Sachs on Sunday: Federal Jobs stable 1980-2011.

Fedemp

Fed. jobs 1980-2011.

Jeffrey Sachs has this simple and calm tone to his writings:

The editorial board of Rupert Murdoch’s Wall Street Journal has a simple game. They want to cut taxes for the rich and government services for the rest, and end regulations of banks and the environment. They support taxpayer-financed bailouts of Wall Street when needed. They will twist any facts in the service of these goals.

Today’s lead editorial, with its graph of “Obama’s Growing Payroll,” is a perfect example of how the WSJ misleads rather than informs. The gist of the editorial is that Obama is presiding over a massive increase of government, exemplified by the surge of civilian employees. The graph shows a striking rise of federal employment from around 1.875 million in 2008 to 2.1 million in 2011. (I reproduce this as Figure 1 below).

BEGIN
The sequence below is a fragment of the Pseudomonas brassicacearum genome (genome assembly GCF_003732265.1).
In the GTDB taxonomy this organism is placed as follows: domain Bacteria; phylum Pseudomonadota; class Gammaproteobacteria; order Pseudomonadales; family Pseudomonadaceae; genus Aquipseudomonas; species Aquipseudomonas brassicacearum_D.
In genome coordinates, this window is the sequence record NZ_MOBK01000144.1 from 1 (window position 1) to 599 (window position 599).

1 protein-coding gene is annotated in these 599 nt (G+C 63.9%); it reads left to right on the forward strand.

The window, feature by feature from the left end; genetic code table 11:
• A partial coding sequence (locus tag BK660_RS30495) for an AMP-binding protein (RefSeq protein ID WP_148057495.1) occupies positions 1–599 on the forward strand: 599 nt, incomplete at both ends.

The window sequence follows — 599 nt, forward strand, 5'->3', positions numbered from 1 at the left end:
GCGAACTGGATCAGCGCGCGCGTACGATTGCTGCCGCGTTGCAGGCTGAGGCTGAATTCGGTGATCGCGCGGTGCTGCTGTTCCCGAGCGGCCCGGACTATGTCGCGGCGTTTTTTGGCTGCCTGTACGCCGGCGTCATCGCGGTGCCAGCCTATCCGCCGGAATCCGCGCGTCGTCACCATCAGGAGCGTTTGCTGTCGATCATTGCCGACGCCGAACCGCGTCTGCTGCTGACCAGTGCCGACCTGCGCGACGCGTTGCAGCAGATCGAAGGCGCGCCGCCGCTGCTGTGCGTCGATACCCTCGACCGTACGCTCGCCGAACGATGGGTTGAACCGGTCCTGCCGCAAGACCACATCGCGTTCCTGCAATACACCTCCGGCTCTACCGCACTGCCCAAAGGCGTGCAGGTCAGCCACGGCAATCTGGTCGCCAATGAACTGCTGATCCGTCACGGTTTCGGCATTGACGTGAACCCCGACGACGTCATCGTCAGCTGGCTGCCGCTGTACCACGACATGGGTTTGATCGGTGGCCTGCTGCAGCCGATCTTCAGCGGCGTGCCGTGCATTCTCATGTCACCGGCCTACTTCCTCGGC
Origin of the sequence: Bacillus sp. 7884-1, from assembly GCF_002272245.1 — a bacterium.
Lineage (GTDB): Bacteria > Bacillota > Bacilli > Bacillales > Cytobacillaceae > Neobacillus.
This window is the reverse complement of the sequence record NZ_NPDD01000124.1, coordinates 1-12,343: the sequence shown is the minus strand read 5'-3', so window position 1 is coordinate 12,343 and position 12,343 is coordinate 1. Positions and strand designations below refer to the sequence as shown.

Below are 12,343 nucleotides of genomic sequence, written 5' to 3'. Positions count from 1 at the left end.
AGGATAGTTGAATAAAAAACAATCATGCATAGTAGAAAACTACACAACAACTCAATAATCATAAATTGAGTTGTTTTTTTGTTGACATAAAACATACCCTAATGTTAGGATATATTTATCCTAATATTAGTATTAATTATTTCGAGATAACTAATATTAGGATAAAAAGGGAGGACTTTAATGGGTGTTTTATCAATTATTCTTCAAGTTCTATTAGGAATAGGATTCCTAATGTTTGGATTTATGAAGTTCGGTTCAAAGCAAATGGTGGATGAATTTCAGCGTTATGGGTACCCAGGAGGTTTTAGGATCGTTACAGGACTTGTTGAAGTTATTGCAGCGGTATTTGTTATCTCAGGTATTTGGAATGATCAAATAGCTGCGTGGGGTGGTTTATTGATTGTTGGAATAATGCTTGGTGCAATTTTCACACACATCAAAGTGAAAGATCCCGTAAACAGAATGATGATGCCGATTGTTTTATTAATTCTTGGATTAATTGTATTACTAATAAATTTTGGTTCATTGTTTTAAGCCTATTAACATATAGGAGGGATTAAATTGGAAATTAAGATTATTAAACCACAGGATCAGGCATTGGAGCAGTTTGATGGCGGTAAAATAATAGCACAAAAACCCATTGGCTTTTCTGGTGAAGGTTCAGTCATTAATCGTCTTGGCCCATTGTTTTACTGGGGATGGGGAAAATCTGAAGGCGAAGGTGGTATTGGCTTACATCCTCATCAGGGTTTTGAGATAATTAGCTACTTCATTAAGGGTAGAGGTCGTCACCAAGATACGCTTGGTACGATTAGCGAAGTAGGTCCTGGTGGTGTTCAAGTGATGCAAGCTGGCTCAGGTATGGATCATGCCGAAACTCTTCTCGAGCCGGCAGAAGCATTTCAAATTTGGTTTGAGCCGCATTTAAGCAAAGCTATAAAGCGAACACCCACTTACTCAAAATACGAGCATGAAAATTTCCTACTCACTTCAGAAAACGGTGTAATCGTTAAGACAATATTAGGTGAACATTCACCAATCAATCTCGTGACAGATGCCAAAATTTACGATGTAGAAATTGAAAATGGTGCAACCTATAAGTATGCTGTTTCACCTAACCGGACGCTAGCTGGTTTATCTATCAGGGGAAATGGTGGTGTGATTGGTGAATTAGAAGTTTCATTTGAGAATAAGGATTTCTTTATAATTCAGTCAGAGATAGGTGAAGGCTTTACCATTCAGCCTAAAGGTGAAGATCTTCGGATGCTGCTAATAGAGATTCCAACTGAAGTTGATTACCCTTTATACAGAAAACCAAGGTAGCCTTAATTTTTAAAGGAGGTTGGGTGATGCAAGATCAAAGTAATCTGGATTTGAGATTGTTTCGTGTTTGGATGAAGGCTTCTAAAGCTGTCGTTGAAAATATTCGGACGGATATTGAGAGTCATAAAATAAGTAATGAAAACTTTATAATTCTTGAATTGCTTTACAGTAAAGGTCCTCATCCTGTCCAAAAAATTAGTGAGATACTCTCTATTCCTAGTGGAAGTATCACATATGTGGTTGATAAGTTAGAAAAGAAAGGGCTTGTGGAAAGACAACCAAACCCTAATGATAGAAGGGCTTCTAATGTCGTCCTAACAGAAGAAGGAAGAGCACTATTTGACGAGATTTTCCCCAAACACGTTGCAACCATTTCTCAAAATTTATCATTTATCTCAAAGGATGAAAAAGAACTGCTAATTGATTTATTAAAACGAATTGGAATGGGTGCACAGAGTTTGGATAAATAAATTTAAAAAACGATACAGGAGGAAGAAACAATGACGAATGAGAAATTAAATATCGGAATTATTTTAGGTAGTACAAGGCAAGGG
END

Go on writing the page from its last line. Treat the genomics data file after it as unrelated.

The Journal neglects the fact that today’s 2.1 million workers is actually identical to the number of Federal employees in 1981 at the start of the Reagan Administration, 1989 at the end of the Reagan Administration, and 1993 at the end of the Bush Sr. Administration. The numbers went down slightly after that (by around 200,000-300,000 workers as of the late 1990s) with a decline in Defense Department civilian employees, a decline that was probably offset by the rise of private defense contractors (not included in the OMB tables). There is no long-term trend at all.

Full story.

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